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Heritage at Risk in the Midlands
Here we run through highlights of places at risk of being lost to the region and share some good news about places that have been saved in 2019.
A snapshot of England
The Heritage at Risk Register 2019 is our annual snapshot of the state of England’s most valued historic places. The Register draws attention to sites across England that are at risk of being lost. Whether neglected, decaying or threatened with inappropriate development, our Register raises awareness of the threats to vulnerable heritage. And it helps prioritise the actions needed to save these sites.
Places of special interest in the Midlands
There are 889 historic sites at risk across the Midlands from summer houses to pumping stations, Iron Age forts to places of worship.
There are 78 Midlands sites newly added and 59 Midlands sites removed from the Register in 2019. Highbury Hall and St Nicolas Church in Birmingham are both new additions to the Heritage at Risk Register this year. Their challenges vary, but both are in need of care and attention.
There are success stories too. This year, Haarlem Mill in Derbyshire has been removed from the Heritage at Risk Register.
This Grade II* mill is thought to have inspired author George Eliot’s epic novel The Mill on the Floss. During the 19th century Eliot’s uncle managed Haarlem Mill, and it was said she based two of the book’s characters on her relative and his wife.
Saving the past to benefit the future
Finding solutions to these sites has taken imagination, perseverance and expertise. Countless individuals and organisations will have worked together on their rescue. Along with volunteers, local authorities, charities, owners and developers, we also played our part.
Historic England offers advice and funding to the most vulnerable cases. Over the past year, Historic England has issued grants to help some of the region’s best loved and most important historic sites.
Heritage at Risk success stories
Saved: Moseley Community Hub at the School of Art
In Birmingham it is thanks to the tenacity of the current owners of The Moseley School of Art, now known as the Moseley Community Hub at the School of Art, that this cherished and important city building has been removed from the Register.
When the Moseley Muslim Community Association purchased the building from Birmingham City Council in 1984 it was a in a sorry state of disrepair with a flooded basement and the stonework deteriorating. The association then embarked on years of repairs, but finally the building was brought back into use in part thanks to a £264,000 grant from Historic England and funding from the National Lottery Heritage Fund, which helped to complete the restoration of stonework and the roof.
A cultural landmark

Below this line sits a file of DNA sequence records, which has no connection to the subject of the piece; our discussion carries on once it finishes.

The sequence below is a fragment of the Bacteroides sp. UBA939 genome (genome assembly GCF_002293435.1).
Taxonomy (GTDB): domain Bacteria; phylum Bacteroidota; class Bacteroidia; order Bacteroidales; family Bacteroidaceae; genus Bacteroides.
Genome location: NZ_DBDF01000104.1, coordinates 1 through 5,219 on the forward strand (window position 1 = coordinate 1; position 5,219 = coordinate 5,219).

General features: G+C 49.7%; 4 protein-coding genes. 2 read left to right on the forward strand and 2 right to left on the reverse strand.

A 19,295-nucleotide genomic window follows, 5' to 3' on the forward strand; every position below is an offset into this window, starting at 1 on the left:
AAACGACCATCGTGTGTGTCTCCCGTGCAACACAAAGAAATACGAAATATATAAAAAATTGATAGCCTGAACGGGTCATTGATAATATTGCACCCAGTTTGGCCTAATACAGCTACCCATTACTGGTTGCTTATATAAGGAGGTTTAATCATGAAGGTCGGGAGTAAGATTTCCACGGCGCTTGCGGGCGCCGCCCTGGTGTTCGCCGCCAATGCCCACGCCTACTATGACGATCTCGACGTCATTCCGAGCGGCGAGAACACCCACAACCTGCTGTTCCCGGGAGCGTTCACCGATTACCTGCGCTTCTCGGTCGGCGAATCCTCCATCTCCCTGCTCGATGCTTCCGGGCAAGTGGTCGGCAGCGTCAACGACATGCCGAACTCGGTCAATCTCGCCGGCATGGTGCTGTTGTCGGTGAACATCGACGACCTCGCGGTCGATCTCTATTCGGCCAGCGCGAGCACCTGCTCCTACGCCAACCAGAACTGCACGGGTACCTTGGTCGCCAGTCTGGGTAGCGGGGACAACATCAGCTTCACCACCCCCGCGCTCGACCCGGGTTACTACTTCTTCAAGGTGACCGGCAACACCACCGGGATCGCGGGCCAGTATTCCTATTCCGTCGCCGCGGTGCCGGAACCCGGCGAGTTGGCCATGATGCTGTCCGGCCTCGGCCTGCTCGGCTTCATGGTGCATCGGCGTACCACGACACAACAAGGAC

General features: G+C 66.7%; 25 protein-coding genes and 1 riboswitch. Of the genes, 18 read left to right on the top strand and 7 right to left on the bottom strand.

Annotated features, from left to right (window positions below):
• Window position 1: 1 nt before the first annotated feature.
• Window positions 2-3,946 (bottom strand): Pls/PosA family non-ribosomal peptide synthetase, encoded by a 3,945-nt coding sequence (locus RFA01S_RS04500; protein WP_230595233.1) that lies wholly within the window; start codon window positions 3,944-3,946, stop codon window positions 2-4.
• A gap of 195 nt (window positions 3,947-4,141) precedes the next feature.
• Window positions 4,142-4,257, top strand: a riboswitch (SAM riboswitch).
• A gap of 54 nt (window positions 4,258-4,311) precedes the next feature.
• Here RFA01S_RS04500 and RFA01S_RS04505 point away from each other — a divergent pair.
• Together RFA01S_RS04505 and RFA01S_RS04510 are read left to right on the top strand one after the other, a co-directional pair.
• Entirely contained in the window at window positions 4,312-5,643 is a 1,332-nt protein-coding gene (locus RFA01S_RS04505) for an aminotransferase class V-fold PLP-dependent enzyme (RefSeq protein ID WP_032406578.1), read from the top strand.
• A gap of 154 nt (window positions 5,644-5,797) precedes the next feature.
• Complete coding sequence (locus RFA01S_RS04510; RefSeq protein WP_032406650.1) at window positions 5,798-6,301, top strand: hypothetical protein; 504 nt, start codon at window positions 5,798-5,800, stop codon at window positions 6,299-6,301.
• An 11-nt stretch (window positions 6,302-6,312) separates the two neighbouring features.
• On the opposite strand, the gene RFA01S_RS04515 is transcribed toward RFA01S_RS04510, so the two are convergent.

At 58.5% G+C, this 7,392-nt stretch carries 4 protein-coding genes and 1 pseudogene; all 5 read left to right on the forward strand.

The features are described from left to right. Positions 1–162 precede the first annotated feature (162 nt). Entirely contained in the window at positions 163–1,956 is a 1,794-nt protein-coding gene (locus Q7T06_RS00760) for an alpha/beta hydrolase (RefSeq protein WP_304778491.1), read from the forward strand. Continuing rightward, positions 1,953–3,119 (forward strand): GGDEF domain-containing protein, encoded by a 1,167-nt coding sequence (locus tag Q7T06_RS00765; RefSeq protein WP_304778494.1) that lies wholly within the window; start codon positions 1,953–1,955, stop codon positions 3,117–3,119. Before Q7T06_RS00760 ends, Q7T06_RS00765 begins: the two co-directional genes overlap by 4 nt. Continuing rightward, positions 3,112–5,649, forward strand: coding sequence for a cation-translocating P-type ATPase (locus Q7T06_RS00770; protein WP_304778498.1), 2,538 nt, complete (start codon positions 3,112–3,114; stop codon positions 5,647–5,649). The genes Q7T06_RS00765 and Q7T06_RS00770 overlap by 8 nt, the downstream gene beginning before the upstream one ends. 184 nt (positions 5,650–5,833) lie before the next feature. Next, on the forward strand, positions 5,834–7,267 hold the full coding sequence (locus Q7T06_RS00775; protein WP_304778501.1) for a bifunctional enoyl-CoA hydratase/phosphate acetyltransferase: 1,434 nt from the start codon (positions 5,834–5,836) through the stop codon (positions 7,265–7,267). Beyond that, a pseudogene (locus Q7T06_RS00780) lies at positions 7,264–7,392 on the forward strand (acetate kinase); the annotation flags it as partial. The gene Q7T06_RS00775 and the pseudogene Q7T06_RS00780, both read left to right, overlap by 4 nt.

The building was built in 1899 and functioned as an art school from 1900, it was the first purpose-built municipal branch of the Birmingham School of Art and became one of the leading art schools in the area producing cultural stars such as Fleetwood Mac’s Christine McVie and Pop artist Peter Phillips.
In 1975 due to educational reforms it ceased as a teaching establishment. This was despite efforts by pupils and parents to keep it open and letters of support from Mary Quant and the sculptor Henry Moore. In May this year the Grade II* listed building celebrated its 120th birthday, and in a return to its heritage, it now counts among its tenants the aerosol artist Mohammed Ali; founder of Maverick TV and painter Jonnie Turpie, and the Ort art gallery.
This building holds an important place in Birmingham’s story as a city that has produced many cultural stars. Thanks to the funding, it can once more be a place where communities, and established and developing artists, thrive.
Saved: Moulton Windmill, Lincolnshire
The Grade I Moulton Windmill, and adjoining granary, has been removed from the Register. It's located between the villages of Spalding and Holbeach, and built around 1822 by the architect Robert King. It is considered to be an outstanding example of a tower mill, with local and national importance.
Survival of a national treasure
Almost all of the internal machinery survives intact and most in working order. Following a programme of restoration by a local charitable trust which began in 2003, it became the tallest working windmill in England.
However, it still had a number of issues and Historic England awarded a grant to help with urgent repairs to the staging and fantail. The grant aided project started in 2017 and the works finished early this year.
The mill is now licensed to hold weddings and there are a number of activities that take place on site including quiz nights, knitting groups, afternoon teas. There's also a mill shop selling flour milled on site. The mill continues to be a social hub for the local community and for the surrounding villages.